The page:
Restricted Available from 11 October 2018
Friday - Second Precept Book
Restricted Available from 12 October 2018
Contemplation - Day 14 Page
Restricted Available from 12 October 2018
Chant Workshop 2 (optional) Page
Restricted Available from 12 October 2018
13 October - 19 October
This
week we begin to explore the first of the Sublime Abode practices -
Mettā or Lovingkindness Meditation. If you are able to meditate for more
than one sitting each day, please work with Mettā in one session and
Mindfulness of Breathing in the other.

Moving to the Second Practice (Video) Page
Restricted Available from 13 October 2018
Saturday - The Boundless States Book
Restricted Available from 13 October 2018
Contemplation - Day 15 Page
Restricted Available from 13 October 2018
Sunday - Mettā: Lovingkindness Meditation Book
Restricted Available from 14 October 2018
Audio Player - Lovingkindness Meditation Page
Restricted Available from 14 October 2018
Audio Download - Lovingkindness Meditation File
Restricted Available from 14 October 2018
Contemplation - Day 16 Page
Restricted Available from 14 October 2018
Monday - The Discourse on Mettā Book
Restricted Available from 15 October 2018
Contemplation - Day 17 Page
Restricted Available from 15 October 2018
Tuesday - Expectations, Strengths, Cultivation Book
Restricted Available from 16 October 2018
Contemplation - Day 18 Page
Restricted Available from 16 October 2018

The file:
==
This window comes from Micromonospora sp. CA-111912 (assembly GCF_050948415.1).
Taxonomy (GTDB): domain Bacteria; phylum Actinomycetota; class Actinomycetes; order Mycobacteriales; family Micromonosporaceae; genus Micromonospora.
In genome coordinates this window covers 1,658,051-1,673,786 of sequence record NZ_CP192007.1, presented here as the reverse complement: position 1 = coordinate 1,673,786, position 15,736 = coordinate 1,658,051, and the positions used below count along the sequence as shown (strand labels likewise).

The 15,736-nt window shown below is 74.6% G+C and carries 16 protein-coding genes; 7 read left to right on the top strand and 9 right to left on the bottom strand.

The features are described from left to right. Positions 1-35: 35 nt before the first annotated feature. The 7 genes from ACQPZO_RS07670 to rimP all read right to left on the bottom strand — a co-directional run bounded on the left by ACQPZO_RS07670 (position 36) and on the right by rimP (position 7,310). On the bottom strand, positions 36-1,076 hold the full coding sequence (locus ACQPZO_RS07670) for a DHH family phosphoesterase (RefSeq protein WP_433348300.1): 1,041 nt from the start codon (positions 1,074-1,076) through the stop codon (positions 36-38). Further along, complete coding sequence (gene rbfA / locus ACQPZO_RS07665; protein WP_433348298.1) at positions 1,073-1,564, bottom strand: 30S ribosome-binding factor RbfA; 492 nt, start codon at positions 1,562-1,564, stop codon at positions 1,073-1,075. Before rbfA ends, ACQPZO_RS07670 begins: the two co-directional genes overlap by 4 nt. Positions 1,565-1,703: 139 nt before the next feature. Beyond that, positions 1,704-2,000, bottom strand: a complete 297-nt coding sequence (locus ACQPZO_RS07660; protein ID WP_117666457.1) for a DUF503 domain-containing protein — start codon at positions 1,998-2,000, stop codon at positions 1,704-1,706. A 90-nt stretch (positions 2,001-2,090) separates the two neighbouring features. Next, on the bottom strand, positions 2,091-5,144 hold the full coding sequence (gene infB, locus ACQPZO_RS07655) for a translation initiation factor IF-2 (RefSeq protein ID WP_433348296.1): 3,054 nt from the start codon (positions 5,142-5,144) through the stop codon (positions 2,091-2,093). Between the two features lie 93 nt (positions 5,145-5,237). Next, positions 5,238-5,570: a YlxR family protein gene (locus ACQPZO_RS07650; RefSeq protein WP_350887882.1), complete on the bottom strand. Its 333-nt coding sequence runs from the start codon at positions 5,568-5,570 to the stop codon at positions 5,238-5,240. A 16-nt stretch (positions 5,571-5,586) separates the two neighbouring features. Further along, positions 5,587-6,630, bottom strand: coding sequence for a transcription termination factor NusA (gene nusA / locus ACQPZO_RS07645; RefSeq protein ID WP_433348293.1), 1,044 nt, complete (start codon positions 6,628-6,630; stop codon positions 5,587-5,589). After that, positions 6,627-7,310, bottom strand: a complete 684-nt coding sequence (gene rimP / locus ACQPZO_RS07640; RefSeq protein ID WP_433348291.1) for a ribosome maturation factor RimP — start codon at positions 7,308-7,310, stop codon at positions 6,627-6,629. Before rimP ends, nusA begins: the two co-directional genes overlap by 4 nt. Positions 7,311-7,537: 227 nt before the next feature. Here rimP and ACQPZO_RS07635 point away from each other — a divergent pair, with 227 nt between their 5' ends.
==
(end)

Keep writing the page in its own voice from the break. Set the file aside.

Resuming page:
Wednesday - Connection and Extension Book
Restricted Available from 17 October 2018
Contemplation - Day 19 Page
Restricted Available from 17 October 2018
Thursday - Unconditional and Whole-hearted Book
Restricted Available from 18 October 2018
Contemplation - Day 20 Page
Restricted Available from 18 October 2018
Friday - The Third Precept Book
Restricted Available from 19 October 2018
Contemplation - Day 21 Page
Restricted Available from 19 October 2018
Chant Workshop 3 (optional) Page
Restricted Available from 19 October 2018
20 October - 26 October
In
this fourth week we continue to focus mainly on Mettā (lovingkindness)
Meditation. This is the foundation for the other 3 “sublime abode”
practices. If you are able to meditate for more than one sitting each
day, please work with Mettā in one session and Mindfulness of Breathing
in the other.

Saturday - Phrases and Images Book
Restricted Available from 20 October 2018
Contemplation - Day 22 Page
Restricted Available from 20 October 2018
Sunday - Sections and Subjects Book
Restricted Available from 21 October 2018
Contemplation - Day 23 Page
Restricted Available from 21 October 2018
Monday - Benefactor and Friend Book
Restricted Available from 22 October 2018
Contemplation - Day 24 Page
Restricted Available from 22 October 2018
Tuesday - Neutral and Difficult Book